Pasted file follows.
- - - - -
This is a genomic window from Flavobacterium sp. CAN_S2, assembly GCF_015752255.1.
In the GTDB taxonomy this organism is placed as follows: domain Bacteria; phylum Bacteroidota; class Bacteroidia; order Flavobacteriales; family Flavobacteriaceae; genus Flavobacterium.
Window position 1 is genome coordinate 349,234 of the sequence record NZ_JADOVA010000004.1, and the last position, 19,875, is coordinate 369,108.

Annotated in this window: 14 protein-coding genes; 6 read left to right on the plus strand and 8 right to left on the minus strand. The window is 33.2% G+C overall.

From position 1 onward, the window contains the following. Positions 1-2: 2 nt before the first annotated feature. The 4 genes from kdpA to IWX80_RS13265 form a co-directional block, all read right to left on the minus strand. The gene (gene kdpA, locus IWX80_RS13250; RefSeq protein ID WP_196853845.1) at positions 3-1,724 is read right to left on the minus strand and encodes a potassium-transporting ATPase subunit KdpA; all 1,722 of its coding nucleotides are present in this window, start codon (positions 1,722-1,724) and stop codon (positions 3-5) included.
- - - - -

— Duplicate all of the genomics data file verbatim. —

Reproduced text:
This is a genomic window from Flavobacterium sp. CAN_S2, assembly GCF_015752255.1.
In the GTDB taxonomy this organism is placed as follows: domain Bacteria; phylum Bacteroidota; class Bacteroidia; order Flavobacteriales; family Flavobacteriaceae; genus Flavobacterium.
Window position 1 is genome coordinate 349,234 of the sequence record NZ_JADOVA010000004.1, and the last position, 19,875, is coordinate 369,108.

Annotated in this window: 14 protein-coding genes; 6 read left to right on the plus strand and 8 right to left on the minus strand. The window is 33.2% G+C overall.

From position 1 onward, the window contains the following. Positions 1-2: 2 nt before the first annotated feature. The 4 genes from kdpA to IWX80_RS13265 form a co-directional block, all read right to left on the minus strand. The gene (gene kdpA, locus IWX80_RS13250; RefSeq protein ID WP_196853845.1) at positions 3-1,724 is read right to left on the minus strand and encodes a potassium-transporting ATPase subunit KdpA; all 1,722 of its coding nucleotides are present in this window, start codon (positions 1,722-1,724) and stop codon (positions 3-5) included.